"Smart patch" will inform persons on vacation when they can get sunburn
Scientists from the University of Sydney have designed a unique patch to prevent sunburn. The patch will inform a person when it is necessary to hide from the sun or re-apply sunscreen, The Sydney Morning Herald reports.
The basis of the patch has special inks beginning to fade if sunburn may occur. The patch’s accuracy is quite high, and the technology is very convenient. The sensitivity of the patch can be changed depending on the person's skin type and individual propensity to sunburn.
Meanwhile, the University of British Cancer Research Institute and the Institute of Cancer Research warns that sunscreens do not prevent skin cancer. In spite of a sunscreen activity, UV radiation may damage genes that prevent DNA damage.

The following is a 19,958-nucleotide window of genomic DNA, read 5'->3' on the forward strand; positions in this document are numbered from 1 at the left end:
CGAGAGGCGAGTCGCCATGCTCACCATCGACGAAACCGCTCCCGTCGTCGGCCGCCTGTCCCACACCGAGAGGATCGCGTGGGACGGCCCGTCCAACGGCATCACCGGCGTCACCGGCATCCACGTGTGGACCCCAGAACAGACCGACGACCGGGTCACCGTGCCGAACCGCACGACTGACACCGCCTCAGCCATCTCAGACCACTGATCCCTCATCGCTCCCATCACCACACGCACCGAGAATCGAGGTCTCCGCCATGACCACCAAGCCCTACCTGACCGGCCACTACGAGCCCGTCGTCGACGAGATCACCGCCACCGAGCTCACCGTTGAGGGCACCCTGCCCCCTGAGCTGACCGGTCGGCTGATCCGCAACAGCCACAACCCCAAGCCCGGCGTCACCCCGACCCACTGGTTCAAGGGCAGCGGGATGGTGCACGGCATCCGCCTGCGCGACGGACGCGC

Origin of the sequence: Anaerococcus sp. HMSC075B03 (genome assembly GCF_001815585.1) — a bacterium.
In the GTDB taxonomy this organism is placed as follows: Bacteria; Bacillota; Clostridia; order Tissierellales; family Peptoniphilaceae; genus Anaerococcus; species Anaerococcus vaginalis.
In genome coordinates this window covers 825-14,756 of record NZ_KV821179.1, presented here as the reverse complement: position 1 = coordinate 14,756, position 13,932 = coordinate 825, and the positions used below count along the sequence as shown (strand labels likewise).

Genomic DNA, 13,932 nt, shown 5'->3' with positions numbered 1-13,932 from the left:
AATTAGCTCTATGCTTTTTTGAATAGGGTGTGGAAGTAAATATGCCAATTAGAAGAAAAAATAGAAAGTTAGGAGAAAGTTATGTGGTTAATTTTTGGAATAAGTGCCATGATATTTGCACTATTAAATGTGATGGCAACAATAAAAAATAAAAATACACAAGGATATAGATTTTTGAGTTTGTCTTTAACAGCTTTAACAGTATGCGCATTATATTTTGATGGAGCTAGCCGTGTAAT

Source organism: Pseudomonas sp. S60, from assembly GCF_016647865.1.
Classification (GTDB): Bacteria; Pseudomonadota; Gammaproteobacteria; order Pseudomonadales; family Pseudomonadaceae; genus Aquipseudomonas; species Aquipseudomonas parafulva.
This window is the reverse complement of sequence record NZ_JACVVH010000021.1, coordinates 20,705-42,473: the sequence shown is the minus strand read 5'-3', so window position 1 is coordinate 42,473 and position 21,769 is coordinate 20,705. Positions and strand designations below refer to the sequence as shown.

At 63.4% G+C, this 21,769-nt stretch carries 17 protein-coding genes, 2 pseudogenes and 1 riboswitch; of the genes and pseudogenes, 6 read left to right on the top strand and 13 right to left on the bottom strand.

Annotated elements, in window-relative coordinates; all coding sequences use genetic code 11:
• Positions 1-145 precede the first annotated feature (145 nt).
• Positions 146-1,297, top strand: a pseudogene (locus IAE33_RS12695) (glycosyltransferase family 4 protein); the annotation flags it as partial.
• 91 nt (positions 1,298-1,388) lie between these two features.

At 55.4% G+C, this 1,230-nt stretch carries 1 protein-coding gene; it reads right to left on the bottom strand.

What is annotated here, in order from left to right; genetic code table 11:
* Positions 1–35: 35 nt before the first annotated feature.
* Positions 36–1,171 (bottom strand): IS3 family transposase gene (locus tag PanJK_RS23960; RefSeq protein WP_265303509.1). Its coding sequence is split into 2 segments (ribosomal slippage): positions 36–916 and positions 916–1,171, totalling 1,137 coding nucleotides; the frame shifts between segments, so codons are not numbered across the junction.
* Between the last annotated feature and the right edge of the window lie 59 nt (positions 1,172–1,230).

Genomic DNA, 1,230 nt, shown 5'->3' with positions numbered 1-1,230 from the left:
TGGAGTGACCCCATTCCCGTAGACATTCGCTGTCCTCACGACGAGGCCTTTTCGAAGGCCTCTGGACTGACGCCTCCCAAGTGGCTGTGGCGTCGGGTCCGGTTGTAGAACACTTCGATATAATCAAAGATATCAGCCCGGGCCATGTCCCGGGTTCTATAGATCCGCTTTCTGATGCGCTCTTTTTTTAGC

UV radiation effect has been tested on two months old mice. The animals had a mutation in BRAF gene, which increases the risk of melanoma. Without a sunscreen, direct DNA damages in pigment cells of the skin were recorded. In particular, the anomalies were recorded in p53 gene which generally prevents DNA damages caused by UV radiation.
After applying a sunscreen the damage degree was decreased, but it still remained at a detectable level. According to the experts, a sunscreen is not enough. In addition to a sunscreen with the factor not less than 30 SPF, you need to create a physical barrier – a hat with a wide brim, clothing and sunglasses. If you have sunburn, it means that DNA in the cells was damaged. This may cause a skin cancer.
Source: The Sydney Morning Herald.